In these studies, an increase in collagen amount was attributed to the increase in collagen genes expression mRNA (28). In addition, the increase in CCN2 amount (connective tissue growth factor) caused by stimulation with nicotine was introduced as the cause of increasing amount of collagen (16). In another study, it was suggested that nicotine might interact with α7 nicotinic acetylcholine receptors (α7nAchR) directly and cause accumulation of collagen in tissue (28). In the present study mice neonatal brain micro vessels basement membrane was examined using maternal nicotine. These results, show that maternal nicotine can increase collagen IV in brain micro vessels basement membrane probably by up regulating collagen IV genes expression mRNA.
On the other hand, many studies have shown that being exposed to nicotine during lactation can cause accumulation of nicotine in mammary gland and affect newborn through nicotine entrance to body with breast milk. Milk containing nicotine is absorbed through the gastrointestinal tract and accumulates in some tissues (31). Many studies focused on the negative effects of nicotine on milk quantity during lactation because of a decrease in prolactin hormone and the tendency to breastfeeding (32). In this study, two experimental groups were compared in order to investigate the effects of nicotine on micro vessels basement membrane collagen IV during lactation. The results of this study suggest that there is no significant difference between two experimental groups. This result may show that being exposed to nicotine during lactation cannot cause change in collagen IV expression.
 
Conclusion
 
The overall conclusion is that maternal nicotine may cause an increase in collagen IV expression in micro vessels basement membrane. This may lead to a change in basement membrane thickness thus influencing the functioning of this structure. Further studies on the molecular mechanism would be necessary to perform to bring to light how maternal nicotine and smoking during pregnancy affect vascular and basement membrane structure and disorders.
 
Conflict of interest
 
There is no conflict of interest.
 
Type of Study: Original Article |

References
1. Jaakkola JJ, Jaakkola N, Zahlsen K. Fetal growth and length of gestation in relation to prenatal exposure to environmental tobacco smoke assessed by hair nicotine concentration. Environ Health Perspect 2001; 109: 557-561. [DOI:10.1289/ehp.01109557]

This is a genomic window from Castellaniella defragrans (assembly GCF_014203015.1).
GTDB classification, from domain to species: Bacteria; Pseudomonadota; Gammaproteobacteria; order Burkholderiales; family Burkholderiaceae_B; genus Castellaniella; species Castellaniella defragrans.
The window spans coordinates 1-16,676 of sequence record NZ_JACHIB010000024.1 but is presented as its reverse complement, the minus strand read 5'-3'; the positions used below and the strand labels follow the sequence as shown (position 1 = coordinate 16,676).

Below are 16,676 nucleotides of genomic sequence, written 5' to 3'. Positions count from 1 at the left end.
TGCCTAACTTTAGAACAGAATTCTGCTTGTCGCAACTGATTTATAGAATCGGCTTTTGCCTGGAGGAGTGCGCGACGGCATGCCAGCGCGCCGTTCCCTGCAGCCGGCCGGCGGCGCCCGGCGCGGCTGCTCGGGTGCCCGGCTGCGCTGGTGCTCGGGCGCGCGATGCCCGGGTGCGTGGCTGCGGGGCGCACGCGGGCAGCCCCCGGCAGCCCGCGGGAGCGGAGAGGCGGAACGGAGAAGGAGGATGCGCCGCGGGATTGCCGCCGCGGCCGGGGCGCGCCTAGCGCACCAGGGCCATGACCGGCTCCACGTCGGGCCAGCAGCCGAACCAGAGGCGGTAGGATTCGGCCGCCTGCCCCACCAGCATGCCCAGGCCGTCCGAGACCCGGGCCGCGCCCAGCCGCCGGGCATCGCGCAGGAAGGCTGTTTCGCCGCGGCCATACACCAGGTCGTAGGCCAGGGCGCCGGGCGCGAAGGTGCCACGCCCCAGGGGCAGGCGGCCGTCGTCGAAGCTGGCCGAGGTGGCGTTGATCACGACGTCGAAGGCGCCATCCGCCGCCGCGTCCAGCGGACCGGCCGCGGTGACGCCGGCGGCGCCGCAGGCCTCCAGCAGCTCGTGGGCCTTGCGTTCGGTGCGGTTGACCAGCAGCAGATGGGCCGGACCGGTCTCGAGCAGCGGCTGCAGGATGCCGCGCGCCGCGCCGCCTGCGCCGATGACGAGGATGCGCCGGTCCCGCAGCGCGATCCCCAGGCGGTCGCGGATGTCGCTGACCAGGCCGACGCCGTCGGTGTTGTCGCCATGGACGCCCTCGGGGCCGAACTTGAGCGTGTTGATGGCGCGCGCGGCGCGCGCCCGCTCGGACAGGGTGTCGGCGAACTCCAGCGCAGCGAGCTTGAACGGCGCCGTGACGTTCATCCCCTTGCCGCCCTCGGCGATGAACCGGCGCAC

2. Dejmek J, Solansk y I, Podrazilová K, Srám RJ. The exposure of nonsmoking and smoking mothers to environmental tobacco smoke during different gestational phases and fetal growth. Environ Health Perspect 2002; 110: 601-606. [DOI:10.1289/ehp.02110601]
3. Vaglenova J, Parameshwaran K, Suppiramaniam V, Breese CR, Pandiella N, Birru S. Long-lasting teratogenic effects of nicotine on cognition: gender specificity and role of AMPA receptor function. Neurobiol Learn Mem 2008; 90: 527-536. [DOI:10.1016/j.nlm.2008.06.009]
4. Dempsey DA, Benowitz NL. Risks and benefits of nicotine to aid smoking cessation in pregnancy. Drug Saf 2001; 24: 277-322. [DOI:10.2165/00002018-200124040-00005]
5. Hynes RO. Cell-matrix adhesion in vascular development. J Thromb Haemost 2007; 5 (Suppl.): 32-40. [DOI:10.1111/j.1538-7836.2007.02569.x]
6. Grant DS, Kleinman HK, Martin GR. The role of basement membranes in vascular development. Ann NY Acad Sci 1990; 588: 61-72. [DOI:10.1111/j.1749-6632.1990.tb13197.x]
7. Yurchenco PD, Amenta PS, Patton BL. Basement membrane assembly, stability and activities observed through a developmental lens. Matrix Biol 2004; 22: 521-538. [DOI:10.1016/j.matbio.2003.10.006]
8. Chelland CS, Moffatt RJ, Stamford BA. Smoking and smoking cessation-he relationship between cardiovascular disease and lipoprotein metabolism: a review. Atherosclerosis 2008; 201: 225-235. [DOI:10.1016/j.atherosclerosis.2008.04.046]
9. Villablanca AC, McDonald JM, Rutledge JC. Smoking and cardiovascular disease. Clinics Chest Med 2000; 21: 159-172. [DOI:10.1016/S0272-5231(05)70015-0]